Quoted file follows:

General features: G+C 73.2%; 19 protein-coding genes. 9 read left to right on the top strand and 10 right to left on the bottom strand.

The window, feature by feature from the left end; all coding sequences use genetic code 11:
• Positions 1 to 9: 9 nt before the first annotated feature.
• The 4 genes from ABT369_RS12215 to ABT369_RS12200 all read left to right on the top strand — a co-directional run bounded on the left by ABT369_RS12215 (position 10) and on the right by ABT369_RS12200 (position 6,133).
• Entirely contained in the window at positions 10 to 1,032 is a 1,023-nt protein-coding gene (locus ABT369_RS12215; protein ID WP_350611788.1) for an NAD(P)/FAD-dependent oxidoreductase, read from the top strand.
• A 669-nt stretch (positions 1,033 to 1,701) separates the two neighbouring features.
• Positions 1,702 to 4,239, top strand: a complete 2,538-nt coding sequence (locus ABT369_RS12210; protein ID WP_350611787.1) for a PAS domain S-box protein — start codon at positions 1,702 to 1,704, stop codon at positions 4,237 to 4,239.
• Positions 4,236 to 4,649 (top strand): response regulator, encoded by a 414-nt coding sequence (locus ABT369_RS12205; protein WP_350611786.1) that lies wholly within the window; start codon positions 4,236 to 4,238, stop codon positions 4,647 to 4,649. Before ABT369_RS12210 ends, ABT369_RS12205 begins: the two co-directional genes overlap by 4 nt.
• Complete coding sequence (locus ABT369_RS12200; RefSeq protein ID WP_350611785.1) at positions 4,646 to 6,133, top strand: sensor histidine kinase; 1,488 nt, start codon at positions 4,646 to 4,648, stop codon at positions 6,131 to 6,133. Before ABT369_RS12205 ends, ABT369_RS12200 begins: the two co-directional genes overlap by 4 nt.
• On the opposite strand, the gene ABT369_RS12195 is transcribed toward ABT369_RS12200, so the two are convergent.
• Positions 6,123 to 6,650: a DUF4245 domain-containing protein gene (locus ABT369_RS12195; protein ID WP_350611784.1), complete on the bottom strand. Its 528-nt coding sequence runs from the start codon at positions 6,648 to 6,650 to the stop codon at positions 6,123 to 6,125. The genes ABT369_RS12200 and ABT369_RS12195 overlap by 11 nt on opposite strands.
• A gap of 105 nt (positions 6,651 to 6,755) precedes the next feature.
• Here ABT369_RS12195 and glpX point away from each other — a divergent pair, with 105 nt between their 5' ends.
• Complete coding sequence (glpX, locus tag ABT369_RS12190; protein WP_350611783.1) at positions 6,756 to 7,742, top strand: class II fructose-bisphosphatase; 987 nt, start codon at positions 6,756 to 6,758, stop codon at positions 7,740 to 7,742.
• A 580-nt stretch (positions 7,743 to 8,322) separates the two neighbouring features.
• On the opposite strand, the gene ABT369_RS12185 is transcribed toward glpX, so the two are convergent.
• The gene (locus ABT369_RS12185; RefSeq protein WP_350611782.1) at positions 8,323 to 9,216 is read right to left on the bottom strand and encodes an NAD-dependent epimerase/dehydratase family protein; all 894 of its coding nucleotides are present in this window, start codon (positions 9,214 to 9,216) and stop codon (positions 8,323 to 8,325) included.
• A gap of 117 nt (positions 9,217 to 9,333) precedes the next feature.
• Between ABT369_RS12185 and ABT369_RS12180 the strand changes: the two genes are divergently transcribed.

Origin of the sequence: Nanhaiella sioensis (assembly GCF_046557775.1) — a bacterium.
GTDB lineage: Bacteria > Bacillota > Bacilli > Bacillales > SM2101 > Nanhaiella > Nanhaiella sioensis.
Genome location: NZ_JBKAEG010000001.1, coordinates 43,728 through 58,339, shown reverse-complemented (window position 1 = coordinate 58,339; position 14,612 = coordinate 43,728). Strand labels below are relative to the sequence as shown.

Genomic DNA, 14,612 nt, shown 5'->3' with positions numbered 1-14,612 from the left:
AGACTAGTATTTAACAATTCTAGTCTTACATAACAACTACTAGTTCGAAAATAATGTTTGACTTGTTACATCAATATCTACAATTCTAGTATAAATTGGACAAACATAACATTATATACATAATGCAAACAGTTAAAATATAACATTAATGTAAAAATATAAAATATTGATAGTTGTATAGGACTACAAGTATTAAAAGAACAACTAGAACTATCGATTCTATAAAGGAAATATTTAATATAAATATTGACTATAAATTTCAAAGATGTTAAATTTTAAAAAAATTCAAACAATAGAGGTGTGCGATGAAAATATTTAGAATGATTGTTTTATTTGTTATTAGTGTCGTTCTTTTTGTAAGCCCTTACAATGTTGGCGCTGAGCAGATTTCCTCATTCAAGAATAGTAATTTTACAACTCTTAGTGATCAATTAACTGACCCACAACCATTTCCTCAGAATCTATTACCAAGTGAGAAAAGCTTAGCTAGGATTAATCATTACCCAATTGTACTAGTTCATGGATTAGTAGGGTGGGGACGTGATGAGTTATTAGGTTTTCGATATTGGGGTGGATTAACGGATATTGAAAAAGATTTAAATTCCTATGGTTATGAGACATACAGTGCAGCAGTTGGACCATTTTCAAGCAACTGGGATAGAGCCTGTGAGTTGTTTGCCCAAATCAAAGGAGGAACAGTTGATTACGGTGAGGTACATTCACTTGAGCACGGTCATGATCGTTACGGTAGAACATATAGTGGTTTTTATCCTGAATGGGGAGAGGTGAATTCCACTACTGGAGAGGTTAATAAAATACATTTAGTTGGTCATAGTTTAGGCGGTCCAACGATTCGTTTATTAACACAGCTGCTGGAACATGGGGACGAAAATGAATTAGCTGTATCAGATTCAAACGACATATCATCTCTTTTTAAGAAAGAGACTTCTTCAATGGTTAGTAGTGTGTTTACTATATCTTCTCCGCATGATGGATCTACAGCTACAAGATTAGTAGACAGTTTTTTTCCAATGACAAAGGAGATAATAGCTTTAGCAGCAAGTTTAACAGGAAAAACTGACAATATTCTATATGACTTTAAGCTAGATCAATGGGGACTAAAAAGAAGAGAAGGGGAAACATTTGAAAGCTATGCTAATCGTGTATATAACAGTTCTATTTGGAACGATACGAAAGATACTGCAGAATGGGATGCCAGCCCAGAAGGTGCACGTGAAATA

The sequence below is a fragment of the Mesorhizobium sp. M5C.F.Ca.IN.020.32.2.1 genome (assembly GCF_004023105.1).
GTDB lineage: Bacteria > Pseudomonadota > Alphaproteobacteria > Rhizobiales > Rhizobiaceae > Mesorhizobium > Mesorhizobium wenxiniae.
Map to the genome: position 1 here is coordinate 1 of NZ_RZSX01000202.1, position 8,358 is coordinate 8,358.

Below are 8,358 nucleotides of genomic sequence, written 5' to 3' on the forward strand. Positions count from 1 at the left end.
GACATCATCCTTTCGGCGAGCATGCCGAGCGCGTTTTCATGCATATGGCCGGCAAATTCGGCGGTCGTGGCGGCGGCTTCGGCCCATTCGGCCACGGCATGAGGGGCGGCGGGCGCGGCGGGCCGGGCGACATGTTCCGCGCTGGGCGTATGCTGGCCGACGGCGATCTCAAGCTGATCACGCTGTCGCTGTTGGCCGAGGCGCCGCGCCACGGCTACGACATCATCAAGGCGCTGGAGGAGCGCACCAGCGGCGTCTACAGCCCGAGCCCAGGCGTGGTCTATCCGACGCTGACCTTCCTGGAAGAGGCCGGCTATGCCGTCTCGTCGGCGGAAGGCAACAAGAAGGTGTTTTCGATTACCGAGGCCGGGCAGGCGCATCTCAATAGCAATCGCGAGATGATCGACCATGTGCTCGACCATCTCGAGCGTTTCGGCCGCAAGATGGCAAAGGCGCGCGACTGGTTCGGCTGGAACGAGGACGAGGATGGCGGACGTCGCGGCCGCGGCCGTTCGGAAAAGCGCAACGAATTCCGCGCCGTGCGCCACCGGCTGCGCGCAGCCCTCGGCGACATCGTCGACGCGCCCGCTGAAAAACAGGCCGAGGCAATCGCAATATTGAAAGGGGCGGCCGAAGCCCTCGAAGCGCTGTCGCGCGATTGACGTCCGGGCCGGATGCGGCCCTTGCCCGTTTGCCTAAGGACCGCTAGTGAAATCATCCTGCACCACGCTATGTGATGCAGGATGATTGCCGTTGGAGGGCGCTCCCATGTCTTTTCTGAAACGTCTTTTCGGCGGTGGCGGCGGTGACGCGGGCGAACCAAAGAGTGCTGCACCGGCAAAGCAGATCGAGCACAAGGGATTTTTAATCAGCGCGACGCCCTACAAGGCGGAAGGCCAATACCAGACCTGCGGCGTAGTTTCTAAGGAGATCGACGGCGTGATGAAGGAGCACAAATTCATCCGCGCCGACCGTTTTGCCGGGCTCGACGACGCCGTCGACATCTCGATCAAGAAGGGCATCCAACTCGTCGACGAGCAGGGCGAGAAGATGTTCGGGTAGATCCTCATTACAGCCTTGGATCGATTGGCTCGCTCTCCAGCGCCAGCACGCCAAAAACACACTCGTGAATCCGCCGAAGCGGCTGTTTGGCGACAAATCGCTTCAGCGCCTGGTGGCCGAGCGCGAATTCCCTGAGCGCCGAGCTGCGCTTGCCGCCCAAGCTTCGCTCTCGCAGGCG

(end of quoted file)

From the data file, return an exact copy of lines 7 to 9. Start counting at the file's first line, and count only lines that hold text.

• Positions 1,702 to 4,239, top strand: a complete 2,538-nt coding sequence (locus ABT369_RS12210; protein ID WP_350611787.1) for a PAS domain S-box protein — start codon at positions 1,702 to 1,704, stop codon at positions 4,237 to 4,239.
• Positions 4,236 to 4,649 (top strand): response regulator, encoded by a 414-nt coding sequence (locus ABT369_RS12205; protein WP_350611786.1) that lies wholly within the window; start codon positions 4,236 to 4,238, stop codon positions 4,647 to 4,649. Before ABT369_RS12210 ends, ABT369_RS12205 begins: the two co-directional genes overlap by 4 nt.
• Complete coding sequence (locus ABT369_RS12200; RefSeq protein ID WP_350611785.1) at positions 4,646 to 6,133, top strand: sensor histidine kinase; 1,488 nt, start codon at positions 4,646 to 4,648, stop codon at positions 6,131 to 6,133. Before ABT369_RS12205 ends, ABT369_RS12200 begins: the two co-directional genes overlap by 4 nt.